Class-B shareholders join objection against Asya decision

Bank Asya headquarters is pictured in İstanbul on Feb. 4. (Photo: Reuters)
Bank Asya headquarters is pictured in İstanbul on Feb. 4. (Photo: Reuters)


Date posted: July 6, 2015

The lawyer representing B-type shareholders of recently seized private lender Bank Asya has filed a case against the takeover decision, demanding an injunction along with compensation for losses at the stock market.

After a three month-long interim management, the Banking Regulation and Supervision Agency (BDDK) announced in late May it had handed over control of the lender to the Savings Deposit Insurance Fund (TMSF) in what most have called a politically motivated move.

In a statement to the press on Monday, lawyer Süleyman Taşbaş announced he had filed a lawsuit on behalf of the B-type shareholders of Bank Asya against the ruling with the Ankara Regional Administrative Court in a bid to secure an injunction and compensation for losses sustained at Borsa İstanbul (BİST). Earlier, the decision was challenged by A-type shareholders as well.

Some 60 percent of Turkey’s largest Islamic bank is owned by B-type shareholders, while the remainder belongs to A-type shareholders, who have right to nominate board members at annual meetings.

Highlighting that the period for an appeal will expire on July 29, two months after the BDDK’s decision, Taşbaş called on all shareholders to file similar cases against it. Bank Asya has around 18,000 B-type shareholders.

On Feb. 3, the BDDK said it had transferred management control of Bank Asya to the TMSF citing the lack of certain identification documents pertaining to more than half of all A-type shareholders. The attempt was perceived by many as the latest extension of an intimidation campaign against the lender as the bank had long been targeted by high-ranking state officials.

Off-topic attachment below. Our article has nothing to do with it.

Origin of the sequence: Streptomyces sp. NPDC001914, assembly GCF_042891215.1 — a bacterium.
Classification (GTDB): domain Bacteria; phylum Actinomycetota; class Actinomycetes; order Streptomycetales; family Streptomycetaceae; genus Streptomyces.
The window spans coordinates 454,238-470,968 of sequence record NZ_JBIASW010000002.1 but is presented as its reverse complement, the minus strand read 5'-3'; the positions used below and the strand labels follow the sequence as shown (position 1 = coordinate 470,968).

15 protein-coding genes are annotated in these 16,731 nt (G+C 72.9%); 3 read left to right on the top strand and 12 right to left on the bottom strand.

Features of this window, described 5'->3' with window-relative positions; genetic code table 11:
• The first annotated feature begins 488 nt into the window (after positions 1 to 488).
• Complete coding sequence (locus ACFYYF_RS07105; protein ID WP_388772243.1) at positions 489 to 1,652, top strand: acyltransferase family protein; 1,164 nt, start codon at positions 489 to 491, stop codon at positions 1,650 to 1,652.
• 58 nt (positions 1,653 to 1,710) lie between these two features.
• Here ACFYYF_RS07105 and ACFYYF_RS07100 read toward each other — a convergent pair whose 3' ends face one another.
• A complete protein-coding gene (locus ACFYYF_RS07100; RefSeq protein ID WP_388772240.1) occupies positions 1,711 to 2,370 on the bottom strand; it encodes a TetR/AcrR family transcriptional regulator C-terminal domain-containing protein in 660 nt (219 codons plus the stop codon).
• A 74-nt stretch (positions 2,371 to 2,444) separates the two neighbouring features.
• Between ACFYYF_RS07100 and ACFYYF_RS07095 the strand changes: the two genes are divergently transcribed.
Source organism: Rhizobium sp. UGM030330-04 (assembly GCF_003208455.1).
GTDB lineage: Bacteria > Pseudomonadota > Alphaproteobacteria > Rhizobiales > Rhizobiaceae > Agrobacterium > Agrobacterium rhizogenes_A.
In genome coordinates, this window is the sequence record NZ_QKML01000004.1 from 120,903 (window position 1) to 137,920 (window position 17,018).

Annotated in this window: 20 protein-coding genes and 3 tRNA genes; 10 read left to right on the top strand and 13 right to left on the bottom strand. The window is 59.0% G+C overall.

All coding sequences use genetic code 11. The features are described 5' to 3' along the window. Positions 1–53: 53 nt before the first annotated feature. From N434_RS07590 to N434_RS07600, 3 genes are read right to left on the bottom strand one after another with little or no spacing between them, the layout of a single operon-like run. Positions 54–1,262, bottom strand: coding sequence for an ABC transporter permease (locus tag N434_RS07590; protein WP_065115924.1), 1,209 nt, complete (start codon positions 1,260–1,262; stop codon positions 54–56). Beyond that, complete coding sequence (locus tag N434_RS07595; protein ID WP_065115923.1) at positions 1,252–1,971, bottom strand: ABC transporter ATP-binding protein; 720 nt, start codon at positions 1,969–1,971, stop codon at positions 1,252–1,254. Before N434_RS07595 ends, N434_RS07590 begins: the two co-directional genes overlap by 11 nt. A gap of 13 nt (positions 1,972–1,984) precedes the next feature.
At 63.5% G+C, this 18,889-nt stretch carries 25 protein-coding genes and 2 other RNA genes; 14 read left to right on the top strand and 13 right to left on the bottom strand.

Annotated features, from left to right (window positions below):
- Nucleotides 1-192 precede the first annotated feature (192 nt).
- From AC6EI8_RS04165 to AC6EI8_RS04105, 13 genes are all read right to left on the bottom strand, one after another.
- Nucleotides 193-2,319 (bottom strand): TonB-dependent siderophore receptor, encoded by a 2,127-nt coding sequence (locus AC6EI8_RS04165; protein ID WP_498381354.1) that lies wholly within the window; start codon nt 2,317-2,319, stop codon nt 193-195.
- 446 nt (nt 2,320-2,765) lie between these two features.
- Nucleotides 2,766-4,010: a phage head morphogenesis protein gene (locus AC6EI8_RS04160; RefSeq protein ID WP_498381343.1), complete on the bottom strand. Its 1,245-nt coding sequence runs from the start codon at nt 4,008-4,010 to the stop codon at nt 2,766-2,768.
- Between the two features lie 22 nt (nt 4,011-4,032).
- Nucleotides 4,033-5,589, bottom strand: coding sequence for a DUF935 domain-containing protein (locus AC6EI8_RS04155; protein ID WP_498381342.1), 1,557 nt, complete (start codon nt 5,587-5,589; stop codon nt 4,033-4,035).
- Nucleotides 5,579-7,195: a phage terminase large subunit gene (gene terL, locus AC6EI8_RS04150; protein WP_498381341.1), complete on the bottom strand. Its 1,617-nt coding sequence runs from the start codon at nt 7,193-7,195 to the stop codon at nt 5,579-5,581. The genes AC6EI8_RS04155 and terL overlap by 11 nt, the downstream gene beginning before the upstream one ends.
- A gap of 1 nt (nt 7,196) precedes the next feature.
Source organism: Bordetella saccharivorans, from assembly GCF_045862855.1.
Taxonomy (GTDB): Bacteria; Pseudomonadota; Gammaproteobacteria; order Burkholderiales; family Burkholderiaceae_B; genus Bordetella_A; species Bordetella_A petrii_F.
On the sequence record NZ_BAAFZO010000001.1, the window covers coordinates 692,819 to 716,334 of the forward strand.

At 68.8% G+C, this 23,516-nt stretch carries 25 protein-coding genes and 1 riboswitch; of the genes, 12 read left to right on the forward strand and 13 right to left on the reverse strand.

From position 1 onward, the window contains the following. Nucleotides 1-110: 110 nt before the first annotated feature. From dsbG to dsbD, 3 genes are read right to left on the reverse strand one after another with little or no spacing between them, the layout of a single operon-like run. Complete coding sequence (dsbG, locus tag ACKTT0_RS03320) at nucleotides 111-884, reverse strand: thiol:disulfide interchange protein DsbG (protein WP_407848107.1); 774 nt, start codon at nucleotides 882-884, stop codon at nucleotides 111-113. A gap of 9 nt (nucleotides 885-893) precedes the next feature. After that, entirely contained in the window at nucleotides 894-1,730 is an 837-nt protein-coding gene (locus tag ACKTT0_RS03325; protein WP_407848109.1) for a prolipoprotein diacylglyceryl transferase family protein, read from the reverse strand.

Since then, 92 percent of shareholders have submitted the requested documents to the watchdog; however, the BDDK failed to return management to shareholders. Furthermore, it ratcheted up the pressure with a seizure decision on May 29 according to Clause B of Article 71 of the banking law.
According to Clause B, one of the conditions for the BDDK to act is if “the operator [the bank] poses a danger with regards to the interests of deposit holders or shareholders and stability along with the security of the financial system.”

Bank Asya was founded by sympathizers of the faith-based Gülen movement — also known as the Hizmet movement and inspired by Turkish Islamic scholar Fethullah Gülen — in 1996.

The government accuses Hizmet supporters of organizing a “coup attempt,” referencing investigations into corruption and bribery that implicated several Cabinet ministers, President Recep Tayyip Erdoğan’s family and pro-government businesspeople. The major graft investigations were made public on Dec. 17 and 25, 2013.

Source: Today's Zaman , July 06, 2015


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